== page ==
Simplex Volumes and the CayleyMenger Determinant 

A simplex in ndimensional Euclidean space is a convex solid with n+1 vertices. Thus in onedimensional space a simplex is just the line segment between two specified points. A simplex in twodimensional space is a triangle three vertices), a simplex in threedimensional space is a tetrahedron (four vertices), and so on. The content of a simplex (viz, the length of a onedimensional simplex, the area of a twodimensional simplex, the volume of a threedimensional simplex, and so on) can be expressed very simply as a function of the coordinates of the n+1 vertices. First, note that any vertex of a simplex in kdimensional space can be regarded as the apex of a “pyramid” on a (k1)dimensional base defined by the other vertices. Letting V_{k1} denote the content of the base, and h the perpendicular distance of the apex from the subspace containing the base, the content V_{k} of the pyramid is given by 

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Therefore, applying this formula to the vertices (in any order) recursively, beginning with k = n, we have 

_{} 

where h_{1} is simply the distance between the first two vertices, h_{2} is the height of the third vertex above the line containing those two vertices, h_{3} is the height of the fourth vertex above the plane containing the first three vertices, and so on. Thus the content of a ndimensional simplex is 1/n! times the “heights” of the vertices (taken in any linear sequence) above the subspace containing the previous vertices. 

Now, to determine the required “heights”, we begin by noting that, without affecting the content, the entire arrangement of vertices can be rigidly translated in space so that one vertex is located at the origin. We can then construct an n x n matrix consisting of the n coordinates of each of the remaining n vertices. For example, with n = 3 we construct the matrix 

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where (x_{i},y_{i},z_{i}) with i = 1,2,3 are the coordinates of three vertices, remembering that the fourth vertex is located at the origin. Any rigid rotation of these points about the origin will leave the determinant of this matrix unchanged (because the determinant of a rotation matrix is 1 by definition). In general we can apply an ndimensional rotation that places n1 of the vertices into a subspace orthogonal to one of the axes. Thus in our example we can rotate the configuration so that the first two vertices are in the xy plane, resulting in a transformed matrix with the same determinant but with zeros in all but the last element of the last row, so we have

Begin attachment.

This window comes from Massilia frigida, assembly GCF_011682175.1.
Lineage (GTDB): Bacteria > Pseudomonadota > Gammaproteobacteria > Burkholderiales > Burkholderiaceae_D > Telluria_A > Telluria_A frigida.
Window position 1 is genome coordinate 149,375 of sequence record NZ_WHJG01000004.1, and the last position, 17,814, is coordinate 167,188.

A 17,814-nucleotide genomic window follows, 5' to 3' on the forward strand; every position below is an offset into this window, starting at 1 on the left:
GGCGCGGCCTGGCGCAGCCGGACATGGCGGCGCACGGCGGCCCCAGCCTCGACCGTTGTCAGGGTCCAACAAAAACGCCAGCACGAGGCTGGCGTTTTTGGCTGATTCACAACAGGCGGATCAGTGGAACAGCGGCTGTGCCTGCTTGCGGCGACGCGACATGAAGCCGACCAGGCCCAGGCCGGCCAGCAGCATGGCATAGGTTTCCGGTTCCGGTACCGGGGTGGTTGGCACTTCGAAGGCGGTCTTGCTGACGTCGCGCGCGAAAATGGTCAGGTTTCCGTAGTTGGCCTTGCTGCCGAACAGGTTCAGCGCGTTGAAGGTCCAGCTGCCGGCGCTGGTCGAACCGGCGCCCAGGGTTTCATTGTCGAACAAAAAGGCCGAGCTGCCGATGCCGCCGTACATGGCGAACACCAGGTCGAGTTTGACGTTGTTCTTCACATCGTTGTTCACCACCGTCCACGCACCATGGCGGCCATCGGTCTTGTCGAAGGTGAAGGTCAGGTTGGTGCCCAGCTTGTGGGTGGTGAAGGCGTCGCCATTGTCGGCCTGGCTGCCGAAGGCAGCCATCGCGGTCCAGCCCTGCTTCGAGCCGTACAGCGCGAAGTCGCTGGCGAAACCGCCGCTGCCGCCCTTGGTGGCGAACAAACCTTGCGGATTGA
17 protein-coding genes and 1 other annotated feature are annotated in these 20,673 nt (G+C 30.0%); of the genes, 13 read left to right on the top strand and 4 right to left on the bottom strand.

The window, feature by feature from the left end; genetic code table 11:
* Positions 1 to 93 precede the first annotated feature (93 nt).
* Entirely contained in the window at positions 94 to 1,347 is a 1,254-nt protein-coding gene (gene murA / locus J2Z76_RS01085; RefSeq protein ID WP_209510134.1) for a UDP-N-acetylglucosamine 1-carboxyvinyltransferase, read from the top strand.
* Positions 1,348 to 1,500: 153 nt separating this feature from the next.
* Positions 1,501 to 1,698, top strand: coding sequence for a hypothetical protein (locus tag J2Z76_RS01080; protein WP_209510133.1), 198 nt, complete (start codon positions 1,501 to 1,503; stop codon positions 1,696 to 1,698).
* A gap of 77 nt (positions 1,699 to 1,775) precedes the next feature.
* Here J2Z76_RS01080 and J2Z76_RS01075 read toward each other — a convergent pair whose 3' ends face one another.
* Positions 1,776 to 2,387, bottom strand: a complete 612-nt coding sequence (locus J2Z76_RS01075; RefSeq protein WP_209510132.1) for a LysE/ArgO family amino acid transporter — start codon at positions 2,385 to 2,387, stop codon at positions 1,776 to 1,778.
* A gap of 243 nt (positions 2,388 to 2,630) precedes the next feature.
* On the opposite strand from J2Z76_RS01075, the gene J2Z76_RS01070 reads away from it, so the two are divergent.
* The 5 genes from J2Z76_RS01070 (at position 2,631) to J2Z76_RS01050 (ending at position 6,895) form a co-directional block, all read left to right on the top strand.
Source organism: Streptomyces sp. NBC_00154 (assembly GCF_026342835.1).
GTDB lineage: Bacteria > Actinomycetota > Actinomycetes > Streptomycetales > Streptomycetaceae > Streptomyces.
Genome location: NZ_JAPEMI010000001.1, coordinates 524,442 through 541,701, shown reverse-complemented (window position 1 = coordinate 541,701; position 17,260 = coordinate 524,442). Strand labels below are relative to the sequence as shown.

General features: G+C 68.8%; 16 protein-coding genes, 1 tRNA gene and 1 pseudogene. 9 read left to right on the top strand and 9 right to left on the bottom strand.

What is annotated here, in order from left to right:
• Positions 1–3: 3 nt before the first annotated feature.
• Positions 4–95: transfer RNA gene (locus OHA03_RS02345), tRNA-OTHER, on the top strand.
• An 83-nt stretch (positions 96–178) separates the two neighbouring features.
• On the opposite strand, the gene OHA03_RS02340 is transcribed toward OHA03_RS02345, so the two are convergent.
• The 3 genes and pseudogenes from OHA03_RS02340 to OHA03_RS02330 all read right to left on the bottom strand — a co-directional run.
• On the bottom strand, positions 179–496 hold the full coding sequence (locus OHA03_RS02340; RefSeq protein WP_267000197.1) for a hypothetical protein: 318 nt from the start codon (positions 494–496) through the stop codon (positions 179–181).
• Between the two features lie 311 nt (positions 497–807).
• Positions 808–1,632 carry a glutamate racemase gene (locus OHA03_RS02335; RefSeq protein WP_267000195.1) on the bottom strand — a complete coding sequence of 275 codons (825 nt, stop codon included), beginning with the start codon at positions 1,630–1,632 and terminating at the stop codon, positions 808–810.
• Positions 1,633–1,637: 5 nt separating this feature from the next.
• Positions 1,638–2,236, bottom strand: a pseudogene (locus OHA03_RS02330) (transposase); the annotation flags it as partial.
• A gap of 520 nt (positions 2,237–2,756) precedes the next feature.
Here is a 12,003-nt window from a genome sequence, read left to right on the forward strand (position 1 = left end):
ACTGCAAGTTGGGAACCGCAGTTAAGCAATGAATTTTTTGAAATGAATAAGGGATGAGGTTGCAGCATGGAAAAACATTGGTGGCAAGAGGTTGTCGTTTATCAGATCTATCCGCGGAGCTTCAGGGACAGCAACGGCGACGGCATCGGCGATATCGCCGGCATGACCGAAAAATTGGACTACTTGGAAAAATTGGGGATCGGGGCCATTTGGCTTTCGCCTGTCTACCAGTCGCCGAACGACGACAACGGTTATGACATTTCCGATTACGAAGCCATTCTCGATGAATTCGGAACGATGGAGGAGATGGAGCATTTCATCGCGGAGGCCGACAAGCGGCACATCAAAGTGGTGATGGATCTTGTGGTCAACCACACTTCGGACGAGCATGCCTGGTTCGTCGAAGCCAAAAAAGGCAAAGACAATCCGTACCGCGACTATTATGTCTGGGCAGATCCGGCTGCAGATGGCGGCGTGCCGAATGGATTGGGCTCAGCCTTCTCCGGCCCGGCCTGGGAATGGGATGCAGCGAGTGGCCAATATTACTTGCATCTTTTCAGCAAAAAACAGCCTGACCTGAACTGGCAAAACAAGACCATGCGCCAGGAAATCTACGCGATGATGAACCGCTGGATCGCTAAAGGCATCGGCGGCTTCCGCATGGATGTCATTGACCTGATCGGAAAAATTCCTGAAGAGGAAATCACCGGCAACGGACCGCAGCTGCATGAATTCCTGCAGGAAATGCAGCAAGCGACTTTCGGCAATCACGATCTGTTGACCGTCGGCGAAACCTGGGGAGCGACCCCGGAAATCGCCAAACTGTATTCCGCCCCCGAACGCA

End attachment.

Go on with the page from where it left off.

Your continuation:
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Here the z_{3}’ coordinate is the height of the third vertex above the subspace containing the other three vertices (including the origin). By cofactor decomposition of the last column, and letting h_{3} denote z_{3}’, this determinant can be written as 

_{} 

The 2 x 2 matrix in the right hand expression contains the coordinates of two of the vertices of a twodimensional simplex in the xy plane (remembering that the third vertex is at the origin). Without affecting the value of this determinant, we can apply a rotation that places the first vertex on the x axis, so we have 

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Here the y2” coordinate is the height of the second vertex above the subspace (i.e., the line) containing the other two vertices (including the origin). By cofactor decomposition of the last column, and letting h_{2} denote y_{2}”, this determinant can be written as h_{2} x_{1}”. Noting that x1” is the height h_{1} of the first vertex over the origin, we have 

_{} 

Substituting into equation (2), we find that the content of the original threedimensional simplex with one vertex at the origin is given in terms of the coordinates of the other three vertices by